Heavy Trucks, Heavy Assumptions, and the Costs of Business-as-Usual

A new EIS from the National Highway Traffic Safety Administration assumes that by 2040, petroleum will (still) be meeting about 90% of our transportation energy demand. That’s a problem.

In mid-August, to exactly no fanfare at all, the Environmental Protection Agency (EPA) and National Highway Traffic Safety Administration (NHTSA) released their final rule for fuel efficiency standards in medium- and heavy-duty trucks.  Think of it as the CAFE standards for big vans, trucks, and trailers.  Of course, that means an EIS summarizing the projected environmental impacts of these new federal mileage standards for medium- and heavy-duty engines and, after Center for Biological Diversity v. NHTSA, 538 F.3d 1172 (9th Cir. 2008), that EIS must include at least some estimate of the costs of not pursuing strict fuel economy standards—including the greenhouse gas (GHG) implications thereof.  Id. at 1198-1202.

This is a big deal because in 2015 these mobile sources accounted for about 20% of total energy consumption in the transportation sector and that sector accounted for about 70% of total U.S. petroleum consumption.

Phase 1 was implemented beginning in 2014 and extends through model year (MY) 2018.  This second phase will take effect in MY2021 and increase in stringency through MY2027.  Unfortunately, although EPA and NHTSA seem convinced these standards are stringent enough, their phased approach, assuming its current trajectory, is not moving nearly fast enough when compared to our commitments in the Paris Agreement of 2015.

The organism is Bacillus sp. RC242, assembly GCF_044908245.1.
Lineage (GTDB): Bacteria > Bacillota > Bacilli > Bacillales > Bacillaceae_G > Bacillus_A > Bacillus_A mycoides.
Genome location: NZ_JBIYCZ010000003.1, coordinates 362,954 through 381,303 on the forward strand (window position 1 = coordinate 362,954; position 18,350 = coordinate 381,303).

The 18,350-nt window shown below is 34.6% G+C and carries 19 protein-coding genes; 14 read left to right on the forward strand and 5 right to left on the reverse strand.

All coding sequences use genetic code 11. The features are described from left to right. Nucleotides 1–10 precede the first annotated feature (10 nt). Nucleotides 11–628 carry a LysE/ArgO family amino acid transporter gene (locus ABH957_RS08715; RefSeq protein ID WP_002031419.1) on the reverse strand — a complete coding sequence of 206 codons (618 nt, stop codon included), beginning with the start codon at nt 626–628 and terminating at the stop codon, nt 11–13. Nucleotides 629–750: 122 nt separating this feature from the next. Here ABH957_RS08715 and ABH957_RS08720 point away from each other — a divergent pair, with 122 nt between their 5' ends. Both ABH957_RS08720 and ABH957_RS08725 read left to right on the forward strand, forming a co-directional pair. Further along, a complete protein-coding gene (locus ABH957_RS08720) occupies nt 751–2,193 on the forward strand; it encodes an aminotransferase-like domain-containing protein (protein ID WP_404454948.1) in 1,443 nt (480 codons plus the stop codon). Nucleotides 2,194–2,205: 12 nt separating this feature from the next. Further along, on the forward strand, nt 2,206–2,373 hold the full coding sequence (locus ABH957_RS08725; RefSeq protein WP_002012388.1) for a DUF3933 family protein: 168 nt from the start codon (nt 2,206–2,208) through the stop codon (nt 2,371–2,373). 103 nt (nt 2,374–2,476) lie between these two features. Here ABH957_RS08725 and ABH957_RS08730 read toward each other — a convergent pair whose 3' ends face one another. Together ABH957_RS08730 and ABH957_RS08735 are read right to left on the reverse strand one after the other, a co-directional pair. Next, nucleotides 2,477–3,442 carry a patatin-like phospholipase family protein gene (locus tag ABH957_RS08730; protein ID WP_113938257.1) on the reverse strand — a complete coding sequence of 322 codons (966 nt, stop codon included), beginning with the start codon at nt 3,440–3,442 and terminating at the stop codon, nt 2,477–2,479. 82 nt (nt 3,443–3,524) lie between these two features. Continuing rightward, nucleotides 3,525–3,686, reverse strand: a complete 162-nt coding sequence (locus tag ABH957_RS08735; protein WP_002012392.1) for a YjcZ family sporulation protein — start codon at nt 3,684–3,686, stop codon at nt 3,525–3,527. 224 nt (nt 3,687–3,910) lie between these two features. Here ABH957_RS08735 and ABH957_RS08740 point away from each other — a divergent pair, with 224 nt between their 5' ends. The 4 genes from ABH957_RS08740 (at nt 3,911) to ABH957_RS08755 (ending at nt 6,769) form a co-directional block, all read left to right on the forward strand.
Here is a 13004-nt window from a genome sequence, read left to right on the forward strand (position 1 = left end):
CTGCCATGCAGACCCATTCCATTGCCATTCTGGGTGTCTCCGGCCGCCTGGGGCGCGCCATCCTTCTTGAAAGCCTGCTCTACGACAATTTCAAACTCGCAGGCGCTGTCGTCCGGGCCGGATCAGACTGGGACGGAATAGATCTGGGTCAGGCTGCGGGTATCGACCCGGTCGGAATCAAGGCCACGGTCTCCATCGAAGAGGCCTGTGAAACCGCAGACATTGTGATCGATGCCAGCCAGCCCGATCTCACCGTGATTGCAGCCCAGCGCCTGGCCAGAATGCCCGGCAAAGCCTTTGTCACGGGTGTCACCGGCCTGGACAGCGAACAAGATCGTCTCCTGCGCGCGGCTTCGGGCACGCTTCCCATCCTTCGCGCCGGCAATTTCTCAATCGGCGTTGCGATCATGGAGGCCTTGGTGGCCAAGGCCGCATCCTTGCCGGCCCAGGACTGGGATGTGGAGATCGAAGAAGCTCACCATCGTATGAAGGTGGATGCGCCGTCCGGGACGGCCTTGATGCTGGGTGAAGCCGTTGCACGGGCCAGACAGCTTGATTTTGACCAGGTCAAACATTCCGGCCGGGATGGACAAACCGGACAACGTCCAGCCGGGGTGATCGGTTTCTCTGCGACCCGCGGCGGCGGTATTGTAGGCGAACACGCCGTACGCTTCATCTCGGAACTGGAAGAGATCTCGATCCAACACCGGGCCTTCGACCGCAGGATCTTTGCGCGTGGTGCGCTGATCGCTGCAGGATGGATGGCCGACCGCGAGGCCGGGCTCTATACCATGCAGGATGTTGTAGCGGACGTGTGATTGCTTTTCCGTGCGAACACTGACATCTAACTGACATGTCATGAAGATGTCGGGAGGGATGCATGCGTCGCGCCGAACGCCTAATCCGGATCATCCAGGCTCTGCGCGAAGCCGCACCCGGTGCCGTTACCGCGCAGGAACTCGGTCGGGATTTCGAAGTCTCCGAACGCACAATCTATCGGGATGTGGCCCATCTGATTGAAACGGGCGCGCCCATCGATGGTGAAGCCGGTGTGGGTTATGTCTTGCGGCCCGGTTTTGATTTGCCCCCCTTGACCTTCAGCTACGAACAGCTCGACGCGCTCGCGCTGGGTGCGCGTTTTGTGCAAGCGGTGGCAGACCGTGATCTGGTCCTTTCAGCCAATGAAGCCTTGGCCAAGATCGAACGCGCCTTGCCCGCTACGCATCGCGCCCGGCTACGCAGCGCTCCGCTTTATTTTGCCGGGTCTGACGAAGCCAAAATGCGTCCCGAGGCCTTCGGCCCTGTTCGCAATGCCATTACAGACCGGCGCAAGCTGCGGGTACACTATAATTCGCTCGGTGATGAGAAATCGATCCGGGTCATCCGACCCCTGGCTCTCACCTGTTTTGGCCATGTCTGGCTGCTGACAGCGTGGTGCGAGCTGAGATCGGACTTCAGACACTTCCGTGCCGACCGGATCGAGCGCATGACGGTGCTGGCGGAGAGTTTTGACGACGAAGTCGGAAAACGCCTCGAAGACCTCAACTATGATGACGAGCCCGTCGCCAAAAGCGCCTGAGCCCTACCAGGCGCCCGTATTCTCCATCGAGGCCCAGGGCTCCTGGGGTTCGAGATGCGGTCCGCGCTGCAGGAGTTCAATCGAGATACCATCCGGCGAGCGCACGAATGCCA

Where Are the Goalposts?  Fuel Economy and the Petroleum Economy

EPA and NHTSA announced back in August that the rule would result in over a billion metric tons of averted CO2 emissions and over $170 billion in fuel cost savings for consumers.  And those are big numbers. Their final regulatory impact analysis (RIA) even concluded that the standards’ benefit-to-cost ratio was 8 to 1, making this is a sure winner for Americans.

The U.S. Energy Information Administration graphed the difference between NHTSA’s “reference case” scenario and the standards it adopted as roughly as a healthy uptick in mileage expected from the three classes of medium- and heavy-duty vehicles. EIA Phase 2 Graph

The trouble is these Phase 2 standards clearly expect a “business-as-usual” (BAU) scenario between now and 2040—literally one where we bend the curve slightly downward on petroleum consumption even as continued growth in points-of-consumption eat away those gains, gradually negating them completely (according to NHTSA, sometime after 2050).

This is their account of the scenario:

Petroleum is by far the largest source of energy used in the transportation sector. In 2012, petroleum supplied 92 percent of transportation energy demand, and in 2040, petroleum is expected to supply 87 percent of transportation energy demand. Consequently, transportation accounts for the largest share of total U.S. petroleum consumption. In 2012, the transportation sector accounted for 79 percent of total U.S. petroleum consumption. In 2040, transportation is expected to account for 75 percent of total U.S. petroleum consumption.

Final EIS at S-6.

So, essentially, EPA and NHTSA went looking for technical steps like cylinder deactivations, fuel injection and modulation enhancements, and weight reductions in the vehicle itself.